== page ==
Research Article | Open Access
Thermal Wavelength Measurement of Nanofluid in an Optical-Fiber Thermal Wave Cavity Technique to Determine the Thermal Diffusivity
The application of optical-fiber thermal wave cavity (OF-TWC) technique was investigated to measure the thermal diffusivity of Ag nanofluids. The thermal diffusivity was obtained by measuring the thermal wavelength of sample in a cavity scan mode. The spherical Ag nanoparticles samples were prepared at various sizes using the microwave method. Applying the thermal wavelength measurement in a flexible OF-TWC technique requires only two experimental data sets. It can be used to estimate thermal diffusivity of a small amount of liquid samples (0.3 ml) in a brief period. UV-Vis spectroscopy and transmission electron microscopy were used to measure the characterization of the Ag nanoparticles. The thermal diffusivity of distilled water, glycerol, and two different types of cooking oil was measured and has an excellent agreement with the reported results in the literature (difference of only 0.3%–2.4%). The nanofluids showed that the highest value of thermal diffusivity was achieved for smaller sized nanoparticles. The results of this method confirmed that the thermal wavelength measurement method using the OF-TWC technique had potential as a tool to measure the thermal diffusivity of nanofluids with different variables such as the size, shape, and concentration of the nanoparticles.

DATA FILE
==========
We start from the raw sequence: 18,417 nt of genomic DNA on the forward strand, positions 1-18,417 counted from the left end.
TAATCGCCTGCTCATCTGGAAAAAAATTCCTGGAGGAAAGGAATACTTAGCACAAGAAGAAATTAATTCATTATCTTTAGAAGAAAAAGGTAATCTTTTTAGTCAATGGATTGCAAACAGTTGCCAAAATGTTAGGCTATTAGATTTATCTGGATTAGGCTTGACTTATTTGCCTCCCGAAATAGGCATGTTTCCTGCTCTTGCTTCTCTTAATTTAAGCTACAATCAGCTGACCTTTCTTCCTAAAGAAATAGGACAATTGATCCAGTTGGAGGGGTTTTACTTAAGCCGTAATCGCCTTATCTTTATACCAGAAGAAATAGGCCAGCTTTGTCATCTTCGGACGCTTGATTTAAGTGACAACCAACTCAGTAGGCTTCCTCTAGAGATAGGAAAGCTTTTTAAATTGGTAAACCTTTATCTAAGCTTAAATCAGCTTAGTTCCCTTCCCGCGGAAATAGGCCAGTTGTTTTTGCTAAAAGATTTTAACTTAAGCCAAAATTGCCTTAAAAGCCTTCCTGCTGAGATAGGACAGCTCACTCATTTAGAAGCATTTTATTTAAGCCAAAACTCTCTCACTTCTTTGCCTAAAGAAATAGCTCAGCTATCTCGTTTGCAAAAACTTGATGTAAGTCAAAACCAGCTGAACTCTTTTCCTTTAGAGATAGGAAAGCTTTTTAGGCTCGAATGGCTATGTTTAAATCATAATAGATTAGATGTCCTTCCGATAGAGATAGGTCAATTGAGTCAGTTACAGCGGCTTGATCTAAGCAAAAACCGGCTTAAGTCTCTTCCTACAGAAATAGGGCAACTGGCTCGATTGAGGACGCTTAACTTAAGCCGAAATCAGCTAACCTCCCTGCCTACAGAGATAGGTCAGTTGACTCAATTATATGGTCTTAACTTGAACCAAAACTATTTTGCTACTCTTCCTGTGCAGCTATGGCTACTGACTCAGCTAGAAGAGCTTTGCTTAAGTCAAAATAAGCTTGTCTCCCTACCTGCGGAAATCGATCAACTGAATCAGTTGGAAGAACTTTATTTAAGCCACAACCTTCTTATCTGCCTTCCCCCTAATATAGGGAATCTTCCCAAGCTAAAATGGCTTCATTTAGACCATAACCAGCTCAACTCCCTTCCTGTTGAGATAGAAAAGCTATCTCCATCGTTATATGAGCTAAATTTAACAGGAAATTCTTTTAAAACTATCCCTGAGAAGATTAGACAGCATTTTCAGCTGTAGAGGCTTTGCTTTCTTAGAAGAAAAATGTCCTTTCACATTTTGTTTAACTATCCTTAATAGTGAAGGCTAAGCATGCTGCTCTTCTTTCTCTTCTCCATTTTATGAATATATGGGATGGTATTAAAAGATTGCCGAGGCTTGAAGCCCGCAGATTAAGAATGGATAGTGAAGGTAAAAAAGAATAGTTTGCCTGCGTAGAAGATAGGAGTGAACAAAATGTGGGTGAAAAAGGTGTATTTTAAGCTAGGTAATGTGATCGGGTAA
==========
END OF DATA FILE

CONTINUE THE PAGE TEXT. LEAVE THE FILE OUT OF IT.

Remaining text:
In photopyroelectric (PPE) methods [1, 2], the thermal wave cavity (TWC) technique has been extensively applied for measuring the thermal properties of various types of liquids . The TWC technique allows thermal waves to be detected by cavity length scan, instead of on frequency modulation. The major advantage of cavity length scan is the fixed noise bandwidth of the system that has a high signal-to-noise ratio (SNR) in thermally thick case . The TWC technique is based on the conversion of part of or all of the optical energy into heat by a metallic light absorber, where this process within a metal can give rise to a pyroelectric (PE) signal, by a pyroelectric sensor, polyvinylidene difluoride (PVDF), which is in contact with the sample. The conventional TWC technique has been modified by replacing the metallic foil with an optical fiber which acts to channel light and to generate thermal waves (TWs) at the metalized fiber tip. This has been a significant instrumental advance in the field of PPE techniques . Unlike conventional TWC techniques, the optical-fiber thermal wave cavity (OF-TWC) technique does not require a tube and metal foil. This makes it possible to be used in small volume detection, with a simple arrangement of the TWs generator-detector, and makes the whole system more signified with measurable improvement in signal stability and SNR .